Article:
Local Lit | July’s top literary happenings, workshops, and meetups
By Lou Fancher
For each Local Lit column an attempt is made to include one action that supports businesses in the Bay Area literary community and can be taken during the entire month. July offers a double-header: Keep your dollars close to home by ordering lit-related items from Bay Area-based publisher Chronicle Books through your local bookstore.
With the pandemic keeping many young and early readers at home, families may grow weary after reading a child’s favorite books over and over. Branch out—as Chronicle and most bookstores have done—and pick up delights such as Spanish-English or Numbers & Counting flash cards featuring Eric Carle’s iconic images from The Very Hungry Caterpillar and other beloved books. Or enjoy 5 miniature board books that offer vocabulary building and imaginative play and are bundled in a nifty package titled, Welcome to our House!
Non-competitive family games arrive with Ready, Set, Draw and Za, Za, Zoom, inspired by New York Times-Bestselling author Hervé Tullet’s picture book, Press Here. Extend the word fun to family mealtime, with just between us, a set of conversation cards with intriguing prompts that will plant storytelling seeds in the minds of lit lovers of all ages.
Healing Around Race: Creative Writing Workshop #1 | July 11
Dive into a creative writing workshop to explore “Mental Health and Multiracial Solidarity,” with host Oakland Asian Cultural Center. Joined by mental health advocates Kelechi Ubozoh and Shizue Seigel, psychiatrist Ravi Chandra, and storyteller/medicine woman Tureeda Mikell, a discussion of anti-Black and anti-Asian racism within social networks will lead to healing.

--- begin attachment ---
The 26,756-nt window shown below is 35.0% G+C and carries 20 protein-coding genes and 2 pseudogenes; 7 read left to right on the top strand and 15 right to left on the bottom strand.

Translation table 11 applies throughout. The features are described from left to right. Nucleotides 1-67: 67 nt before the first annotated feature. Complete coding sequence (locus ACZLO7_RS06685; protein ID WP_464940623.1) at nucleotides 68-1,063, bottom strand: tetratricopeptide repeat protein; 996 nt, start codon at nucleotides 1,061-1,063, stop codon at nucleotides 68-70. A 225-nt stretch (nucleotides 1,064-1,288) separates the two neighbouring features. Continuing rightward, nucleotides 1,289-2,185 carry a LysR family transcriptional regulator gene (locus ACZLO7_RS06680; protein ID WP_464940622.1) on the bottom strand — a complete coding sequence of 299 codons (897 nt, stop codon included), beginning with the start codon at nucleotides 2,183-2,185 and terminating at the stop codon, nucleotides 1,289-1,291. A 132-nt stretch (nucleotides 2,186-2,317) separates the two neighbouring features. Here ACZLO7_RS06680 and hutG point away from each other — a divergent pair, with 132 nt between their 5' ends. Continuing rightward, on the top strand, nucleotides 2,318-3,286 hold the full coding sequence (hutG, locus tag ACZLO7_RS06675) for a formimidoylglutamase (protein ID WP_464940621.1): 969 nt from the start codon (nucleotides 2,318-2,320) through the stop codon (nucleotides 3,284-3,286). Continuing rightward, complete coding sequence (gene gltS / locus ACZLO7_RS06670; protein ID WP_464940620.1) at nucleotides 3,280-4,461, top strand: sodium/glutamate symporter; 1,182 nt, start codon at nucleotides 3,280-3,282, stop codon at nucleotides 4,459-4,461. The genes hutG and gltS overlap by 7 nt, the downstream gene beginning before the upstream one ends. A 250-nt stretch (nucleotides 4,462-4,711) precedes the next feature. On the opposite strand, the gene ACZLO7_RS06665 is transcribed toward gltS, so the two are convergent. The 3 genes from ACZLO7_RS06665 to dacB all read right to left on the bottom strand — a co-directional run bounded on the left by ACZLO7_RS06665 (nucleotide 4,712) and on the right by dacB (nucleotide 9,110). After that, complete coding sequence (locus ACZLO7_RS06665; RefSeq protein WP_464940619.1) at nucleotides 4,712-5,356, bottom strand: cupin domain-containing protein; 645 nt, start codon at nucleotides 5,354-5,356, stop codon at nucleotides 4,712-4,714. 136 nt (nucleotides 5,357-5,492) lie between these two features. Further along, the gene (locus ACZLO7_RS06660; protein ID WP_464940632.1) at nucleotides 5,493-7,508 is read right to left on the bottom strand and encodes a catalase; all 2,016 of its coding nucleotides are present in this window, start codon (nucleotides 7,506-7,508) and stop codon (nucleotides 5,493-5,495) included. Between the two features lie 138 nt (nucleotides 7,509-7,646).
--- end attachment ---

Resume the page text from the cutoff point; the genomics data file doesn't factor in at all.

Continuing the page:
Responsive writing exercises suggested in the session are aimed at self-healing and open investigations or reflection on personal response to violence and inequities in contemporary society. The supportive Zoom and YouTube Live workshop is available on a sliding scale ($5-$15) to achieve maximum accessibility.
Black Girls Have Something to Say: Lisa Moore Ramee, Mariama J. Lockington, Janae Marks, Alicia Williams | July 14
Three middle-grade authors join award-winning author Lisa Moore Ramee upon the release of her newest novel, Something to Say. Proving that Black girls do have something of vital importance to say, the panel engages Ramee and her guests to discuss finding one’s place and voice—in relationships, families and a world in which institutional, social and systemic racism pose ongoing challenges. Ramee, Mariama Lockington, Janae Marks, and Alicia Williams do not represent a monolith of Black girls but offer a panorama of American perspectives on living—and writing—while Black. Ramee’s debut novel, A Good Kind of Trouble, was a Walter Dean Myers Honor Book.
Green Apple Books: Kate Greene and Mary Roach | July 21
Bay Area-based science writer and author Mary Roach goes toe-to-toe with poet, essayist, and former laser physicist Kate Greene to discuss the latter’s new book, Once Upon a Time I Lived on Mars: Space, Exploration and Life on Earth.
In 2013, Greene along with five fellow crew members, went to Mars. Actually, they journeyed on NASA’s first HI-SEAS mission that simulated a Martian environment on the slopes of Mauna Loa in Hawai’i. Four months of lockdown—everyone can relate—had Greene sleeping in isolation, bored by tight living quarters, contemplating existential and real life issues of separation, opportunity, imagination, wisdom and dreams.
If boredom can give rise to scientific or humanitarian insight, Greene’s story promises gems. With humor rising from hard-core science minds a notable feature in the books of both authors, instant laughs and lingering thoughts are likely.
ZYZZYVA & The Booksmith: Lockdown Lit @ Lunch with Lysley Tenorio & Sameer Pandya | July 28
The event in an ongoing series of conversations with authors whose books were published during the pandemic lockdown features Lysley Tenorio (The Son of Good Fortune) and Sameer Pandya (Members Only).Tenorio is the author of the heralded story collection, Monstress, and recipient of a National Endowment for the Arts fellowship, a Whiting Award, a Stegner fellowship, and the Rome Prize from the American Academy of Arts and Letters, among other honors. Pandya is the author of The Blind Writer, story collection longlisted for the PEN/Open Book Award. His writing has appeared in the Atlantic, Salon, Sports Illustrated, ESPN, and other publications. Debut novels by Tenorio and Panda address powerful and fragile connections in families and the bonds formed between people of color and the countries in which they live.